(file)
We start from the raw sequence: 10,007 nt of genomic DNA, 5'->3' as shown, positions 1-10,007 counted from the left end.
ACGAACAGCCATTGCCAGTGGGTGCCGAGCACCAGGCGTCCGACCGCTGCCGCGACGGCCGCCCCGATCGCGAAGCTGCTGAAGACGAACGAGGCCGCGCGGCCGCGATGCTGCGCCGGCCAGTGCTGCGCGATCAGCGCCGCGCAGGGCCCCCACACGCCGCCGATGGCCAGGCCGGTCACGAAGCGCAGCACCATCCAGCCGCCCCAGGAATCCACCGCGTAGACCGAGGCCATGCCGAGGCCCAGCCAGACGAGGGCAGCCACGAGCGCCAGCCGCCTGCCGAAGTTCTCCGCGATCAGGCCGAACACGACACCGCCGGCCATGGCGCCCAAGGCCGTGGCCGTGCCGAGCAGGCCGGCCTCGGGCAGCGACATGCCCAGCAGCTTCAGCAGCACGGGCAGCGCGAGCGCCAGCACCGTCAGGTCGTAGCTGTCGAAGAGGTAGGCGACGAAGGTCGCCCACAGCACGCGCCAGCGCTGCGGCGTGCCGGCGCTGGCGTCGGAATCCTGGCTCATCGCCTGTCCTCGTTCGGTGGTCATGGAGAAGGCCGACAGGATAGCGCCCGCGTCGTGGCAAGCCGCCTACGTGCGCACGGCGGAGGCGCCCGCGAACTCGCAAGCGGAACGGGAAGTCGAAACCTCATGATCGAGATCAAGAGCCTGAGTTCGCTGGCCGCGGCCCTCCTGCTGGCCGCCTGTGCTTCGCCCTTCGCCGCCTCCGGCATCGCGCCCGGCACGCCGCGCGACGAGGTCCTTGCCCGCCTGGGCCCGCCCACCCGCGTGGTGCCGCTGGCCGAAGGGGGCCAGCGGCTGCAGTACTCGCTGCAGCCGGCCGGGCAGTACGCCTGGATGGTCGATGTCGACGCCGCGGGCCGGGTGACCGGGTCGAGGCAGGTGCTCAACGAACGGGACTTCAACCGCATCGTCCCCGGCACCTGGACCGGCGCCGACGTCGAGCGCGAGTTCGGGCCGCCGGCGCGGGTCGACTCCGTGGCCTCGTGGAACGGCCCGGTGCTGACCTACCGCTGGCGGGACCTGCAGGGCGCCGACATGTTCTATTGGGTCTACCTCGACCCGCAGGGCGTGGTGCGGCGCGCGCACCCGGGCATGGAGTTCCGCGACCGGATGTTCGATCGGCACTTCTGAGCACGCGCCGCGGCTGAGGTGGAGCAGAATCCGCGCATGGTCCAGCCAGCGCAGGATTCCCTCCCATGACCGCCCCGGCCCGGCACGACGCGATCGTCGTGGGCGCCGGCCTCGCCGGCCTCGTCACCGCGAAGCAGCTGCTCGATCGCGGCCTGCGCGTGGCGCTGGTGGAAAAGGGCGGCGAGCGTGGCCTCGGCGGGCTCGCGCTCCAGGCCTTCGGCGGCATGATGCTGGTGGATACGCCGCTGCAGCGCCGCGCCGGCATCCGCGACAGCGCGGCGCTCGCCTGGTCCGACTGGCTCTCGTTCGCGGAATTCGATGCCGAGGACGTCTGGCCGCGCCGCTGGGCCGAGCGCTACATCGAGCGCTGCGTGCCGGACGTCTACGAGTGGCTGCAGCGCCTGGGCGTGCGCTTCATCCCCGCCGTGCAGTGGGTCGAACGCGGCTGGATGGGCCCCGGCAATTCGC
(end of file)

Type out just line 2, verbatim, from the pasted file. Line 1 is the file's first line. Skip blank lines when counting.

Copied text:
ACGAACAGCCATTGCCAGTGGGTGCCGAGCACCAGGCGTCCGACCGCTGCCGCGACGGCCGCCCCGATCGCGAAGCTGCTGAAGACGAACGAGGCCGCGCGGCCGCGATGCTGCGCCGGCCAGTGCTGCGCGATCAGCGCCGCGCAGGGCCCCCACACGCCGCCGATGGCCAGGCCGGTCACGAAGCGCAGCACCATCCAGCCGCCCCAGGAATCCACCGCGTAGACCGAGGCCATGCCGAGGCCCAGCCAGACGAGGGCAGCCACGAGCGCCAGCCGCCTGCCGAAGTTCTCCGCGATCAGGCCGAACACGACACCGCCGGCCATGGCGCCCAAGGCCGTGGCCGTGCCGAGCAGGCCGGCCTCGGGCAGCGACATGCCCAGCAGCTTCAGCAGCACGGGCAGCGCGAGCGCCAGCACCGTCAGGTCGTAGCTGTCGAAGAGGTAGGCGACGAAGGTCGCCCACAGCACGCGCCAGCGCTGCGGCGTGCCGGCGCTGGCGTCGGAATCCTGGCTCATCGCCTGTCCTCGTTCGGTGGTCATGGAGAAGGCCGACAGGATAGCGCCCGCGTCGTGGCAAGCCGCCTACGTGCGCACGGCGGAGGCGCCCGCGAACTCGCAAGCGGAACGGGAAGTCGAAACCTCATGATCGAGATCAAGAGCCTGAGTTCGCTGGCCGCGGCCCTCCTGCTGGCCGCCTGTGCTTCGCCCTTCGCCGCCTCCGGCATCGCGCCCGGCACGCCGCGCGACGAGGTCCTTGCCCGCCTGGGCCCGCCCACCCGCGTGGTGCCGCTGGCCGAAGGGGGCCAGCGGCTGCAGTACTCGCTGCAGCCGGCCGGGCAGTACGCCTGGATGGTCGATGTCGACGCCGCGGGCCGGGTGACCGGGTCGAGGCAGGTGCTCAACGAACGGGACTTCAACCGCATCGTCCCCGGCACCTGGACCGGCGCCGACGTCGAGCGCGAGTTCGGGCCGCCGGCGCGGGTCGACTCCGTGGCCTCGTGGAACGGCCCGGTGCTGACCTACCGCTGGCGGGACCTGCAGGGCGCCGACATGTTCTATTGGGTCTACCTCGACCCGCAGGGCGTGGTGCGGCGCGCGCACCCGGGCATGGAGTTCCGCGACCGGATGTTCGATCGGCACTTCTGAGCACGCGCCGCGGCTGAGGTGGAGCAGAATCCGCGCATGGTCCAGCCAGCGCAGGATTCCCTCCCATGACCGCCCCGGCCCGGCACGACGCGATCGTCGTGGGCGCCGGCCTCGCCGGCCTCGTCACCGCGAAGCAGCTGCTCGATCGCGGCCTGCGCGTGGCGCTGGTGGAAAAGGGCGGCGAGCGTGGCCTCGGCGGGCTCGCGCTCCAGGCCTTCGGCGGCATGATGCTGGTGGATACGCCGCTGCAGCGCCGCGCCGGCATCCGCGACAGCGCGGCGCTCGCCTGGTCCGACTGGCTCTCGTTCGCGGAATTCGATGCCGAGGACGTCTGGCCGCGCCGCTGGGCCGAGCGCTACATCGAGCGCTGCGTGCCGGACGTCTACGAGTGGCTGCAGCGCCTGGGCGTGCGCTTCATCCCCGCCGTGCAGTGGGTCGAACGCGGCTGGATGGGCCCCGGCAATTCGC